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Sitemap Example

Sitemaps aren’t always necessary for your website, however, having a sitemap can have a positive impact on your search engine rankings, as well as the user experience on your site. There are two types of sitemaps, HTML and XML formats. An XML sitemap is a file that allows search engine crawlers to fully understand the organization of your site’s content. Then, the crawlers have a better idea of your site as they work to bring up the most relevant results for a search query. An HTML sitemap, on the other hand, displays the site’s architecture for actual users, which may help them get to the page they’re seeking quicker, providing a better user experience.

Regardless of the type of sitemap, either can improve your SEO efforts and help you work your way up in search engine results. If you’re having trouble fully understanding what a sitemap is, take a look at each sitemap example provided below, of both XML and HTML sitemaps.

Suggested Reading

If you feel you have a firm grasp on sitemaps and would like to continue reading about SEO and how you can improve your website, take a look at the articles provided below:

XML Sitemap Example

Though you won’t be able to decipher much below, the XML sitemap example displays each individual URL for search engine crawlers, which shows them how each URL (page) is organized across the site. These are often hidden files users can’t see, and they’re usually labeled as “sitemap-index.xml” or a similar variant.

Once you have created an XML sitemap for your website, you will then need to submit it to search engines. Luckily, search engines have made submitting a sitemap for indexing remarkably easy. For example, to submit an XML sitemap to Google, you will simply need to access your Search Console and go to the Crawl tab. Here, you can submit your sitemap easily under the “Add/Text Sitemap” section. The process is similar if you want to submit your sitemap to Bing or other search engines.

HTML Sitemap Example

As we move on to our HTML sitemap example (provided below), you’ll see each page of the website listed in the order they’re displayed on site. For instance, you can see “About Business Profiles” stems from “Utah Business Profiles”. Visitors can find this sitemap easy on the homepage, and simply click the page they’d like to visit.

As mentioned before, HTML sitemaps are not the preferred format by search engines. They are, however, used by visitors to your website. In fact, an HTML sitemap can help drastically improve the user experience on your site. If a visitor is having trouble finding a page on your site, they can easily look at your website’s to find exactly what they are looking for.

If you’d like more information on what sitemaps are, how they work, and how you can create them, you can find everything you need in the articles below:

Importance of Sitemaps

Having both an XML sitemap and an HTML sitemap on your site can help improve your online presence. As mentioned before, XML sitemaps are used exclusively by search engines and are not accessible to the average website visitor. Search engines use these sitemaps to index your website so they can serve your web pages to search engine users. Each time you add a new page of content to your site, you will need to update and resubmit your sitemap to each search engine.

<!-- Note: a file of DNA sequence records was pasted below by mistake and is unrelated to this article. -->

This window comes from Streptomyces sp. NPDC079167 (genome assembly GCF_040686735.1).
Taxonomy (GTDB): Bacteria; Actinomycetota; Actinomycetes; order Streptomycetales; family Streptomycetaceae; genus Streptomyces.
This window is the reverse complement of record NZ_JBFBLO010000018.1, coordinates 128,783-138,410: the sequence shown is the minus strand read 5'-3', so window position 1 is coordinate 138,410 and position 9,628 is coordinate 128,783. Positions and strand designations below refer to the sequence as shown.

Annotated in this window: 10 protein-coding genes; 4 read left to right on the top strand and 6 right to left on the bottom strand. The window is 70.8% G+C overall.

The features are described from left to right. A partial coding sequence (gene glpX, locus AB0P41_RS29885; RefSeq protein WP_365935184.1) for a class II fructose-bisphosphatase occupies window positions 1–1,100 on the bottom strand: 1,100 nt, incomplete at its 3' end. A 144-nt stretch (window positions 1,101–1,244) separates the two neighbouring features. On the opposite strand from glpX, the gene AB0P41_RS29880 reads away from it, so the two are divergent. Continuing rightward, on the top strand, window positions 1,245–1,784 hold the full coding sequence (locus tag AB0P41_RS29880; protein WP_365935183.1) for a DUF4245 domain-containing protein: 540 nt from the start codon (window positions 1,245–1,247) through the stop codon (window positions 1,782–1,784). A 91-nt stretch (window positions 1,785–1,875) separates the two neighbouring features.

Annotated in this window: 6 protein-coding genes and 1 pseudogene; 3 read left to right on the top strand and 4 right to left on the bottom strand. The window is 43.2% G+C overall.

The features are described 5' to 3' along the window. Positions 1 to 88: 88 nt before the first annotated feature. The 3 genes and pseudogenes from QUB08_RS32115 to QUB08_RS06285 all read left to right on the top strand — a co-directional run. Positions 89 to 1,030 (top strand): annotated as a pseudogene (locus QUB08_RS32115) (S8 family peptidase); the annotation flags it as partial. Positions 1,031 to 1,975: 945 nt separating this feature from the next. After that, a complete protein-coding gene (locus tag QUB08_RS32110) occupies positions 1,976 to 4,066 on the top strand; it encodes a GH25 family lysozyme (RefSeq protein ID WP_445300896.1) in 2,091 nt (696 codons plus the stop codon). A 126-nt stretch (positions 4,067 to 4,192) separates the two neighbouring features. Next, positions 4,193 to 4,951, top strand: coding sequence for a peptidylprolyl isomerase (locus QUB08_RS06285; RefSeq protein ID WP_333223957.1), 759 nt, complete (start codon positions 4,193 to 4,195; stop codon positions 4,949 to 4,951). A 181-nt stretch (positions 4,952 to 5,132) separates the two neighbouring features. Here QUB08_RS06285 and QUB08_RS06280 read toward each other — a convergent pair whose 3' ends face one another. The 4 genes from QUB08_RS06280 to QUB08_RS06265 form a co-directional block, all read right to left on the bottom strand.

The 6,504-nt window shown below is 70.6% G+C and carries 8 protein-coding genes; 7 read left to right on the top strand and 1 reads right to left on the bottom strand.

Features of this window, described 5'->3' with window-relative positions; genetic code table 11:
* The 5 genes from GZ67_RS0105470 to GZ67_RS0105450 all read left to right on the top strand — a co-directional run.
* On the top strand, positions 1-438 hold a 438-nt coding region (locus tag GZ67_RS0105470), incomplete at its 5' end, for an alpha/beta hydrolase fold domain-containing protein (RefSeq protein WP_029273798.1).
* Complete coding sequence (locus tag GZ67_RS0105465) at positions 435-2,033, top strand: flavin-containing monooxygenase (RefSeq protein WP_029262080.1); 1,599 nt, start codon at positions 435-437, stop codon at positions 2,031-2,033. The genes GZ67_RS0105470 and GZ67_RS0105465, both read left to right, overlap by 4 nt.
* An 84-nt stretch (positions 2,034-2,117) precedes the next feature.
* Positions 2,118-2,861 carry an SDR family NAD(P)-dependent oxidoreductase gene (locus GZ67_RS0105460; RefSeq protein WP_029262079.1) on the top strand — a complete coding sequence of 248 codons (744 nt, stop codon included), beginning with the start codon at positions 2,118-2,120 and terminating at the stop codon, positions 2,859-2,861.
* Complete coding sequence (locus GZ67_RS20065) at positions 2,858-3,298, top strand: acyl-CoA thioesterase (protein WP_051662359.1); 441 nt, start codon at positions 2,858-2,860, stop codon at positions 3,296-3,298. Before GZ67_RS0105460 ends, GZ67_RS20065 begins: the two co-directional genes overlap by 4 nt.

HTML sitemaps, however, are used primarily by visitors to your website. While your navigation menus should make each page of your website easily accessible, an HTML sitemap can make it easier for visitors to find the exact page they are looking for. As you can see in the HTML sitemap screen shot, your HTML sitemap can be a regular page on your website with links to each page displayed in the proper hierarchy.

Beginner Tips

HTML sitemaps can be used to your advantage. In essence, they help guide users to certain pages of your site. With this, these sitemaps can direct visitors to important pages of your site, or those that may result in a sale or lead, which could be to your online store or a signup page.

In short, the best practice when it comes to sitemaps is to include both an XML and an HTML sitemap on your website to help improve your search engine results rankings, and improve your user experience on site. Both are easy to create with the tools available, and neither can harm your site.

Track Your Efforts with StatCounter

As you continue to make changes to your site, such as adding a sitemap, you should always track your efforts to ensure your strategies are performing well. With StatCounter’s web tracker, you can monitor a range of metrics on your site, such as where traffic is coming from or what page users are leaving your site from to determine problematic areas of your site. Then, you can continue to make educated decisions as to where to go next with your SEO tactics.

If ever need assistance in utilizing our tools, or have any questions, please contact StatCounter member support by completing the form below.

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